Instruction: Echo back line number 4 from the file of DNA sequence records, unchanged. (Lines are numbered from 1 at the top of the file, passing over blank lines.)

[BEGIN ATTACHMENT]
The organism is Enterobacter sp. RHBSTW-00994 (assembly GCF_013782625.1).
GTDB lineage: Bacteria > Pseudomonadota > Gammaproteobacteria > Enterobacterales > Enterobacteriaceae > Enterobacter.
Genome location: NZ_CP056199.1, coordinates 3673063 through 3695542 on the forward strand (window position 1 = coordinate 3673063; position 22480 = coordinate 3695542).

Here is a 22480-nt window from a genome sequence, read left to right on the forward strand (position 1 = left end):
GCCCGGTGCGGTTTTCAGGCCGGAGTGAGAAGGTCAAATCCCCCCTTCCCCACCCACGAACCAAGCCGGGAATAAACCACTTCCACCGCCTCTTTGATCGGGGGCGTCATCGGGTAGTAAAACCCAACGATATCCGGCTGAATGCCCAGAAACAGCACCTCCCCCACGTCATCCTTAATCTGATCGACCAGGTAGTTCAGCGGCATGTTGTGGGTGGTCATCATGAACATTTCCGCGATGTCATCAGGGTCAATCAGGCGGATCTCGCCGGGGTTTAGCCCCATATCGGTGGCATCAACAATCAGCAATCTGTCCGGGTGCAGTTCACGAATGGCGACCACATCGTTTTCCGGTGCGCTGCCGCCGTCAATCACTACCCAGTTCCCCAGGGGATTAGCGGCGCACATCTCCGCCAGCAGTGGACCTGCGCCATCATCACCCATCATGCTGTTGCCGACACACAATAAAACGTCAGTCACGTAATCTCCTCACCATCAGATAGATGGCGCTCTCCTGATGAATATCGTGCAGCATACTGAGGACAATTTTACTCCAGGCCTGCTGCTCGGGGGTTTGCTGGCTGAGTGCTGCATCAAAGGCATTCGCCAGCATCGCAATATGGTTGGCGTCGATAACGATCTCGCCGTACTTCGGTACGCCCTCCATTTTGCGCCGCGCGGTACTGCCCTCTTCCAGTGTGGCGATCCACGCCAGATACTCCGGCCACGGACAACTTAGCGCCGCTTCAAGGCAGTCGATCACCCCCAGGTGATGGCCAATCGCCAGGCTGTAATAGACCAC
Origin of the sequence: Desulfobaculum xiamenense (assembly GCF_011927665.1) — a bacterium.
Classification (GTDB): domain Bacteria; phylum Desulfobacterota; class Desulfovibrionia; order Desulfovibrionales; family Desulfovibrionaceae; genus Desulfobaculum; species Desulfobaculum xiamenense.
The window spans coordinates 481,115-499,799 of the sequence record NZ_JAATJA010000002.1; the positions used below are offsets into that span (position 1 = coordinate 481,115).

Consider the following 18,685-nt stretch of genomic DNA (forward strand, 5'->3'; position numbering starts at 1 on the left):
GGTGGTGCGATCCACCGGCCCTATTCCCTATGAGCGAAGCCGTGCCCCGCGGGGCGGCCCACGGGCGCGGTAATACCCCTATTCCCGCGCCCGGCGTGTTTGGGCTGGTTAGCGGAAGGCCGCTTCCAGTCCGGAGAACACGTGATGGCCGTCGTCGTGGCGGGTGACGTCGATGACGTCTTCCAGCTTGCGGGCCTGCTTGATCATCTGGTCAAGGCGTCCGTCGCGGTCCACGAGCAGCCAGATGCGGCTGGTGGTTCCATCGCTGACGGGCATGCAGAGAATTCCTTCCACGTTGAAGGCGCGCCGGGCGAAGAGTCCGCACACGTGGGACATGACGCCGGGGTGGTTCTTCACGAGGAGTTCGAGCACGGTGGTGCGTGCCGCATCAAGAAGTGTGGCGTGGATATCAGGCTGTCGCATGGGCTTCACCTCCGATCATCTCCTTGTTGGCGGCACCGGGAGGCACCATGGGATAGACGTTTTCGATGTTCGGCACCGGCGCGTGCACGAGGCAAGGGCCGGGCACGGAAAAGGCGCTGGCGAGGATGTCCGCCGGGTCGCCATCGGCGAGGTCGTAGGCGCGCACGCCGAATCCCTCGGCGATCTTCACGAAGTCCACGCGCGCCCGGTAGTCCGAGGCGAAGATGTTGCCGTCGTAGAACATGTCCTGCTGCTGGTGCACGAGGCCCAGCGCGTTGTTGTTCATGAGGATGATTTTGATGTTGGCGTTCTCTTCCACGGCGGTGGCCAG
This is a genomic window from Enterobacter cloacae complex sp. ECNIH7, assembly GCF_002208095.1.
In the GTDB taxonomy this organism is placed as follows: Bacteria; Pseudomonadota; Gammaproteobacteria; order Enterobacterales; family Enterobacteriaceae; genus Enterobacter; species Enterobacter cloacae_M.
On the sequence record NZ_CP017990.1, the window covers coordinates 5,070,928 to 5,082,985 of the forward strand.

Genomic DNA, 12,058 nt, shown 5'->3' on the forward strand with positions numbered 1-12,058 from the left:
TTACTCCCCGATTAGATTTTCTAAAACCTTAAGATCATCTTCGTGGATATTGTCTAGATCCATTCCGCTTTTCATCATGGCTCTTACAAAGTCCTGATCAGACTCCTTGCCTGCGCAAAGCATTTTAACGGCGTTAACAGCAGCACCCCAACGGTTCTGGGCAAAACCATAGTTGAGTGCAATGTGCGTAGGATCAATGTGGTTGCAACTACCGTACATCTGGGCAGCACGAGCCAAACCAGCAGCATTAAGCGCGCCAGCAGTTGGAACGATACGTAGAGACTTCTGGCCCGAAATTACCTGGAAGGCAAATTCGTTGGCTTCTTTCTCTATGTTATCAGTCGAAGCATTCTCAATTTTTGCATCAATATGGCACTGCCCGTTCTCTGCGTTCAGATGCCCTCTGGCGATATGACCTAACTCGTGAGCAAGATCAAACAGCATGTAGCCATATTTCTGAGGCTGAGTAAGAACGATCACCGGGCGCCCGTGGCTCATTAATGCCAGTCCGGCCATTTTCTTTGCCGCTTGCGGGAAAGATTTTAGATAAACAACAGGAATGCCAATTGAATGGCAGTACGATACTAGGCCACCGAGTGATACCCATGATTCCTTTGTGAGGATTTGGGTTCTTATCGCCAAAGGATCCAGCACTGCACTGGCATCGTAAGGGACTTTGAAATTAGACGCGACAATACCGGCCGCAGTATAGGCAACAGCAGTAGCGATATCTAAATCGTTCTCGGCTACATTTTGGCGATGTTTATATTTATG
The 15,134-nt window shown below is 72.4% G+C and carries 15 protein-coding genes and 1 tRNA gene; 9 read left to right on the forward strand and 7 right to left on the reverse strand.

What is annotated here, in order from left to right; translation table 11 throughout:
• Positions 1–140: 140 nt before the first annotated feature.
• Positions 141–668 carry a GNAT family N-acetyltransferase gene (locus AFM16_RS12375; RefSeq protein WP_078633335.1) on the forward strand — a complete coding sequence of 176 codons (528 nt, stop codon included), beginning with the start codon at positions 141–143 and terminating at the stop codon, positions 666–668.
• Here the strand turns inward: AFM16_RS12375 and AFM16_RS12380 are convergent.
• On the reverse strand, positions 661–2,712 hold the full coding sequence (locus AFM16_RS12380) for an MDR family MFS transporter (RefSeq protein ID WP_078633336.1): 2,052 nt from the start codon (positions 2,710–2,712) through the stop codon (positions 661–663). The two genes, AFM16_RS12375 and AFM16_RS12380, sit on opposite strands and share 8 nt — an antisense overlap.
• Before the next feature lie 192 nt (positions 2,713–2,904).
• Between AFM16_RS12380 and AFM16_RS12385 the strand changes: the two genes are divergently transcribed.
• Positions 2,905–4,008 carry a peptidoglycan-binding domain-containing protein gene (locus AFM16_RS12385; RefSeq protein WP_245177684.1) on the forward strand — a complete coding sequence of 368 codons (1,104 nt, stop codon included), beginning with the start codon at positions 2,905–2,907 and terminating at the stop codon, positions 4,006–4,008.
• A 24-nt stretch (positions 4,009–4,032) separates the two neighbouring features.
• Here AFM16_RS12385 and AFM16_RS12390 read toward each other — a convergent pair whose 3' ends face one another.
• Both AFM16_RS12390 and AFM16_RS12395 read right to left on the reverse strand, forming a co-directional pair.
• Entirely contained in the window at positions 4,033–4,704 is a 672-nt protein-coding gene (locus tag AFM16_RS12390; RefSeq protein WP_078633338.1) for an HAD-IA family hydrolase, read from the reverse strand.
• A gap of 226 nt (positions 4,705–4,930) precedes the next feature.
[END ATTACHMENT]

Here is a 22480-nt window from a genome sequence, read left to right on the forward strand (position 1 = left end):